— Brenda Girton-Mitchell, Washington Office, National Council of Churches
We need to maintain this strong, solid wall, this separation of church and state. I knew Martin Luther King; he was a friend of mine. He never, to my knowledge, endorsed a political candidate.
— U.S. Rep. John Lewis, member of COngress and veteran civil rights activist
The American people oppose politicization of our houses of worship. Survey results released in March 2002 by the Pew Forum on Religion and Public Life found that 70 percent of Americans said churches should not endorse political candidates, while only 22 percent backed church involvement in campaigns. Church partisanship was unpopular among all tested demographic groups. For example, the report indicates that Catholics and mainline Protestants reject church political endorsements by more than a three-to-one margin. Although TV preachers are crusading for a change in the tax law, even many evangelical Christians in the pews do not agree with them. According to the Pew survey, evangelicals opposed church
endorsements by a 48 to 41 percent margin.
When Americans drop their money in the collection plate, they don’t expect it to wind up being used to pay for bumper stickers or attack ads on behalf of some politician.
America’s religious leaders have not asked for change. Despite the rhetoric from Religious Right groups, leaders of the religious community are not clamoring for radical changes to existing tax law. Most clergy willingly obey the law as it currently exists and have little interest in taking on the responsibility of serving their flocks as both spiritual leader and political boss.
That’s why a diverse array of groups ranging from the National Council of Churches to the Baptist Joint Committee on Public Affairs and the Central Conference of American Rabbis has expressed opposition to the bills in Congress that would change the law.
Partisan politicking in pulpits could foster divisiveness within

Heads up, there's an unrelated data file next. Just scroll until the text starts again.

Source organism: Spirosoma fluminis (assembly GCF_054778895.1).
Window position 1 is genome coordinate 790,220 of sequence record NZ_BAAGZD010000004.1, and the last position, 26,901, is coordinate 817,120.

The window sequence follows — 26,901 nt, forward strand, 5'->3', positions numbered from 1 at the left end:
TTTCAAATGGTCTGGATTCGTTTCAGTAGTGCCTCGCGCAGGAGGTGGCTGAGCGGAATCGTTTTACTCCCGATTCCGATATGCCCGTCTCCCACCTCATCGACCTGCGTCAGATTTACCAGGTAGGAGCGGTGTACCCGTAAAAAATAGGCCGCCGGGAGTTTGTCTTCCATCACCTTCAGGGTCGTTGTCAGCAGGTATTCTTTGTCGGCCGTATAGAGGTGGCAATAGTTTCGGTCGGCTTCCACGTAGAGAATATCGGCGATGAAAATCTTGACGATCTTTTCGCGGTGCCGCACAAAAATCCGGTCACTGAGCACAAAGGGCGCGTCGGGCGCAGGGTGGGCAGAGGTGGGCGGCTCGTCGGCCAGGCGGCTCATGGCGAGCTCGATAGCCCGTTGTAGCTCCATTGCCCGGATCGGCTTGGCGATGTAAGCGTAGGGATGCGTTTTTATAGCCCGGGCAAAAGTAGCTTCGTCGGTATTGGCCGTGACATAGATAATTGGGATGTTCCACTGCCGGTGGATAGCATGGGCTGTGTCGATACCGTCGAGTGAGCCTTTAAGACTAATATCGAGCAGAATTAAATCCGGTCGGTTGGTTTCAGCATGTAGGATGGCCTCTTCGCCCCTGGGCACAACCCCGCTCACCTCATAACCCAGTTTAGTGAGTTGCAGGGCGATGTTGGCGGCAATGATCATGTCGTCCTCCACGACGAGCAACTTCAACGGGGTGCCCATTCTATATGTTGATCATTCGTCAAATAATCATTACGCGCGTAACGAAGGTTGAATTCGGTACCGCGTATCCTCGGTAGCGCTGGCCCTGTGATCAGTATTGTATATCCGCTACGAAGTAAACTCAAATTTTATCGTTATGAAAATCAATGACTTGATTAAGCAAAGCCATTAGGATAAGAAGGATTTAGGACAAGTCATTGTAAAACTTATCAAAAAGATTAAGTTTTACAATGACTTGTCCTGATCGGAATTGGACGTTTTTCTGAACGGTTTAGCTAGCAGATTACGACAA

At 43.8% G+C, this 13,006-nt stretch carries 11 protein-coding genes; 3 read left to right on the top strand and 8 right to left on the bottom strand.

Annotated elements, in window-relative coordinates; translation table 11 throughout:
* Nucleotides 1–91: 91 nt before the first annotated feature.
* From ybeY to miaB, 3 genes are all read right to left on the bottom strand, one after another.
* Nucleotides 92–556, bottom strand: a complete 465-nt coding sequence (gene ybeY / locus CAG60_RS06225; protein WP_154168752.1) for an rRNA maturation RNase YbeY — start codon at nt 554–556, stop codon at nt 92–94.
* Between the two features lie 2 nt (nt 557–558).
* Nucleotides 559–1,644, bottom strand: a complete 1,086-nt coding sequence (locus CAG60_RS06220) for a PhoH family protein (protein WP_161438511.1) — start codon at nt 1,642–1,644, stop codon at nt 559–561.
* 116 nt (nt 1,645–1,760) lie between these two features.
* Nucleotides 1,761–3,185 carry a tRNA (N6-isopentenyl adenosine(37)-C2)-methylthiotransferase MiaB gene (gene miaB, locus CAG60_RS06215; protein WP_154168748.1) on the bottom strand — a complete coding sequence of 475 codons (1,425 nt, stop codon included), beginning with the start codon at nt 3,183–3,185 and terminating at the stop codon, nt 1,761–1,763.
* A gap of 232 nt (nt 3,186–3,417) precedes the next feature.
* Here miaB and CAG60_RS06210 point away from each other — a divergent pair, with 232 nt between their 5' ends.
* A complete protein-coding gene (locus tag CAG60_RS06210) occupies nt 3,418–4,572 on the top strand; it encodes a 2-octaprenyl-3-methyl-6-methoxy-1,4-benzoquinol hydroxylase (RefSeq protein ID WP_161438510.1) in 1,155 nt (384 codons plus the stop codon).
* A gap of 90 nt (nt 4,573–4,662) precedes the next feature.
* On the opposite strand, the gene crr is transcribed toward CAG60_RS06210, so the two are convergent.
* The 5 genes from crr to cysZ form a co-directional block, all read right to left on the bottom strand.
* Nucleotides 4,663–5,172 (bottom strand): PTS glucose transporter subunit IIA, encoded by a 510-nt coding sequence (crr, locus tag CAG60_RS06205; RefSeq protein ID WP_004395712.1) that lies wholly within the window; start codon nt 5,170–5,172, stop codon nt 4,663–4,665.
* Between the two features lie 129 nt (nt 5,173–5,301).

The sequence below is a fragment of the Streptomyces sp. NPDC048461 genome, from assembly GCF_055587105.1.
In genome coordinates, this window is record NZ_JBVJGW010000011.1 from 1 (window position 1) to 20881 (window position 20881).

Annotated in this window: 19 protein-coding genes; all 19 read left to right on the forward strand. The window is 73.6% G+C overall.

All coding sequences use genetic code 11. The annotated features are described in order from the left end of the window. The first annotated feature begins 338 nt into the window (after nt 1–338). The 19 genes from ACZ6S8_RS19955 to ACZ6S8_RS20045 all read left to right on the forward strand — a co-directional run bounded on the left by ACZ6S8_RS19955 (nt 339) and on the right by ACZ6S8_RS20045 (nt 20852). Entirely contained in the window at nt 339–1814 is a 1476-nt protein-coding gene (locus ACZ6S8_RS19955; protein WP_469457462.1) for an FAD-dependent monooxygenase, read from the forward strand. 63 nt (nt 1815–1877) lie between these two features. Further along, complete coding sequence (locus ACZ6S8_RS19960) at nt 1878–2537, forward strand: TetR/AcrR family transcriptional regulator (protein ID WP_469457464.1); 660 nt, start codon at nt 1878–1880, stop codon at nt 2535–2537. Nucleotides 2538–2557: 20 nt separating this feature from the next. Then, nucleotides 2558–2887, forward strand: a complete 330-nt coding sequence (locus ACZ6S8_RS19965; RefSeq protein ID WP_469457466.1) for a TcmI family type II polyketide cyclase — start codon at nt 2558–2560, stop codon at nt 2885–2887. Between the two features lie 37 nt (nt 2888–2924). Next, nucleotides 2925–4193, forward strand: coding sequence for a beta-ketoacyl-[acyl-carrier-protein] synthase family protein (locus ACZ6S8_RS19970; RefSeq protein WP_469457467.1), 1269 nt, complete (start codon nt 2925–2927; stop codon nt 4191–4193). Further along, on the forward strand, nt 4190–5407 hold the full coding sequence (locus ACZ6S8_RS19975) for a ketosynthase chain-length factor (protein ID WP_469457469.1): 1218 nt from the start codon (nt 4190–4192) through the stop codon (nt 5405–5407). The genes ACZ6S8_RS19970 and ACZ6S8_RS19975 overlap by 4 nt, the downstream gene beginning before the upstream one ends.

communities of faith. The membership of most religious communities spans the political spectrum. Congregants from one political party would almost certainly become upset if their religious leader endorsed a candidate from a different party. Other people of faith could get angry if their member of the clergy refused to endorse their favored candidate. Religious leaders should be wary of wading into these types of partisan disputes.
Houses of worship have the right to refuse tax-exempt status if they want to endorse candidates. Religious leaders already have a clear legal right to use their pulpits to address moral and political issues. If congregations decide they want to go further and raise funds for campaigns and endorse candidates, they have every legal right to give up their tax exemption and create an explicitly partisan organization. Current law simply limits groups from being both tax-exempt ministries and partisan political outfits.
Houses of worship shouldn’t get
special political privileges. Under current law, restrictions on partisan politicking apply equally to all 501(c)(3) tax-exempt organizations. The church politicking bills favored by the Religious Right seek to change the law to allow only houses of worship to engage in partisan political efforts. This creates an uneven playing field, in which secular charities would be denied a legal benefit offered to ministries of the same tax status. This favoritism raises serious legal questions about the constitutionality of these proposals.
Federal tax law is serving our nation’s religious community well, preventing houses of worship from being sullied by partisan politicking or from becoming cogs in political machines. With that in mind, members of Congress should leave the law alone. The current system serves the best interests of both religion and government.
If you would like to learn more about this issue, please contact Americans United for
Separation of Church and State at our national headquarters in Washington, D.C. We have a wide range of books, fact sheets and other literature about church-state separation. We welcome your comments and your support.